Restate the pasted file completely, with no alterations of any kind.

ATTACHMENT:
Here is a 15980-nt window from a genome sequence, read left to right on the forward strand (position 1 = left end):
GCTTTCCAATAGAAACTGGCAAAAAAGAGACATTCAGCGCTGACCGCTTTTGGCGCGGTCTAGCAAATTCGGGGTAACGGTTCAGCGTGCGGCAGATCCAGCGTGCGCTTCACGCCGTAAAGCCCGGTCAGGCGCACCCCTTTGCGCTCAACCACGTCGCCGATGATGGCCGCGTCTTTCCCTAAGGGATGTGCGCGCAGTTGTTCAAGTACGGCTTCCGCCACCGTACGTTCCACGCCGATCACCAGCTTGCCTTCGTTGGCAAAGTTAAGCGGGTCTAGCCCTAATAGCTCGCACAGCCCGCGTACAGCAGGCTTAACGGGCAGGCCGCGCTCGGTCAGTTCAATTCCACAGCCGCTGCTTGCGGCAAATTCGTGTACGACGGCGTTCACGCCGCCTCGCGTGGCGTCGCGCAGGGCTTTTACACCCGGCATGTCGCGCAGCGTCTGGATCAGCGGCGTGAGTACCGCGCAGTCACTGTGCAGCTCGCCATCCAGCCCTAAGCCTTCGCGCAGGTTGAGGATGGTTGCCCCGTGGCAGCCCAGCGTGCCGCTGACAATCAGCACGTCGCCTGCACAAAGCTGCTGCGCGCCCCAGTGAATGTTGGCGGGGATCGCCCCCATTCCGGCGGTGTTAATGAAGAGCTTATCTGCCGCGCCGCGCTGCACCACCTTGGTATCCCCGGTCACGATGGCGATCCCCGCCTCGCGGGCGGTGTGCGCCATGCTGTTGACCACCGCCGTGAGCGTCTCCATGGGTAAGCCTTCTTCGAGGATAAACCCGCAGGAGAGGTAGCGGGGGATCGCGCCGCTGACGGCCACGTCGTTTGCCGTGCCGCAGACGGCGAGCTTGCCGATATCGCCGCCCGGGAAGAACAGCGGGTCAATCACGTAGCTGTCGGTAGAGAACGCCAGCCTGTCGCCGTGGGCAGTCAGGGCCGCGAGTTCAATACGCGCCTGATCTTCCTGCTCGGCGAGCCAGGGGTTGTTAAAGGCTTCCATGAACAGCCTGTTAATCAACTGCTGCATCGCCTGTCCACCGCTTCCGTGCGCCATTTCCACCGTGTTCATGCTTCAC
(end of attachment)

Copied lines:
Here is a 15980-nt window from a genome sequence, read left to right on the forward strand (position 1 = left end):
GCTTTCCAATAGAAACTGGCAAAAAAGAGACATTCAGCGCTGACCGCTTTTGGCGCGGTCTAGCAAATTCGGGGTAACGGTTCAGCGTGCGGCAGATCCAGCGTGCGCTTCACGCCGTAAAGCCCGGTCAGGCGCACCCCTTTGCGCTCAACCACGTCGCCGATGATGGCCGCGTCTTTCCCTAAGGGATGTGCGCGCAGTTGTTCAAGTACGGCTTCCGCCACCGTACGTTCCACGCCGATCACCAGCTTGCCTTCGTTGGCAAAGTTAAGCGGGTCTAGCCCTAATAGCTCGCACAGCCCGCGTACAGCAGGCTTAACGGGCAGGCCGCGCTCGGTCAGTTCAATTCCACAGCCGCTGCTTGCGGCAAATTCGTGTACGACGGCGTTCACGCCGCCTCGCGTGGCGTCGCGCAGGGCTTTTACACCCGGCATGTCGCGCAGCGTCTGGATCAGCGGCGTGAGTACCGCGCAGTCACTGTGCAGCTCGCCATCCAGCCCTAAGCCTTCGCGCAGGTTGAGGATGGTTGCCCCGTGGCAGCCCAGCGTGCCGCTGACAATCAGCACGTCGCCTGCACAAAGCTGCTGCGCGCCCCAGTGAATGTTGGCGGGGATCGCCCCCATTCCGGCGGTGTTAATGAAGAGCTTATCTGCCGCGCCGCGCTGCACCACCTTGGTATCCCCGGTCACGATGGCGATCCCCGCCTCGCGGGCGGTGTGCGCCATGCTGTTGACCACCGCCGTGAGCGTCTCCATGGGTAAGCCTTCTTCGAGGATAAACCCGCAGGAGAGGTAGCGGGGGATCGCGCCGCTGACGGCCACGTCGTTTGCCGTGCCGCAGACGGCGAGCTTGCCGATATCGCCGCCCGGGAAGAACAGCGGGTCAATCACGTAGCTGTCGGTAGAGAACGCCAGCCTGTCGCCGTGGGCAGTCAGGGCCGCGAGTTCAATACGCGCCTGATCTTCCTGCTCGGCGAGCCAGGGGTTGTTAAAGGCTTCCATGAACAGCCTGTTAATCAACTGCTGCATCGCCTGTCCACCGCTTCCGTGCGCCATTTCCACCGTGTTCATGCTTCAC